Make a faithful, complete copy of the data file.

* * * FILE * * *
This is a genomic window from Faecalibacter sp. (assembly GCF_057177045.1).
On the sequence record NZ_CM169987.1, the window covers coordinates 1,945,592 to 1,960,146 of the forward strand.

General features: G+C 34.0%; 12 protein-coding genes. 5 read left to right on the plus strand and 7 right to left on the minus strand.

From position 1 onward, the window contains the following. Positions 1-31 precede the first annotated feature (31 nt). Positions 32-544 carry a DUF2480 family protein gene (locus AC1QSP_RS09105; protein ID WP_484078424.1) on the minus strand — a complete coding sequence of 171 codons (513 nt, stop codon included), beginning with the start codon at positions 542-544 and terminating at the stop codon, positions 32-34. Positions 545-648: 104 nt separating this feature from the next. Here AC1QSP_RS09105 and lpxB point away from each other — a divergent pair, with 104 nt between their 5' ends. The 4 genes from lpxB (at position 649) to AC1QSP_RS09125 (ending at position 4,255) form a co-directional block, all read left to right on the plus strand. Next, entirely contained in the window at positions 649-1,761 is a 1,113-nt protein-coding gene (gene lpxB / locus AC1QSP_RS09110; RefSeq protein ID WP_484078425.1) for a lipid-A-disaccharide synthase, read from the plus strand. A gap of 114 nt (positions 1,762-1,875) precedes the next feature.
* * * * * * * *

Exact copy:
This is a genomic window from Faecalibacter sp. (assembly GCF_057177045.1).
On the sequence record NZ_CM169987.1, the window covers coordinates 1,945,592 to 1,960,146 of the forward strand.

General features: G+C 34.0%; 12 protein-coding genes. 5 read left to right on the plus strand and 7 right to left on the minus strand.

From position 1 onward, the window contains the following. Positions 1-31 precede the first annotated feature (31 nt). Positions 32-544 carry a DUF2480 family protein gene (locus AC1QSP_RS09105; protein ID WP_484078424.1) on the minus strand — a complete coding sequence of 171 codons (513 nt, stop codon included), beginning with the start codon at positions 542-544 and terminating at the stop codon, positions 32-34. Positions 545-648: 104 nt separating this feature from the next. Here AC1QSP_RS09105 and lpxB point away from each other — a divergent pair, with 104 nt between their 5' ends. The 4 genes from lpxB (at position 649) to AC1QSP_RS09125 (ending at position 4,255) form a co-directional block, all read left to right on the plus strand. Next, entirely contained in the window at positions 649-1,761 is a 1,113-nt protein-coding gene (gene lpxB / locus AC1QSP_RS09110; RefSeq protein ID WP_484078425.1) for a lipid-A-disaccharide synthase, read from the plus strand. A gap of 114 nt (positions 1,762-1,875) precedes the next feature.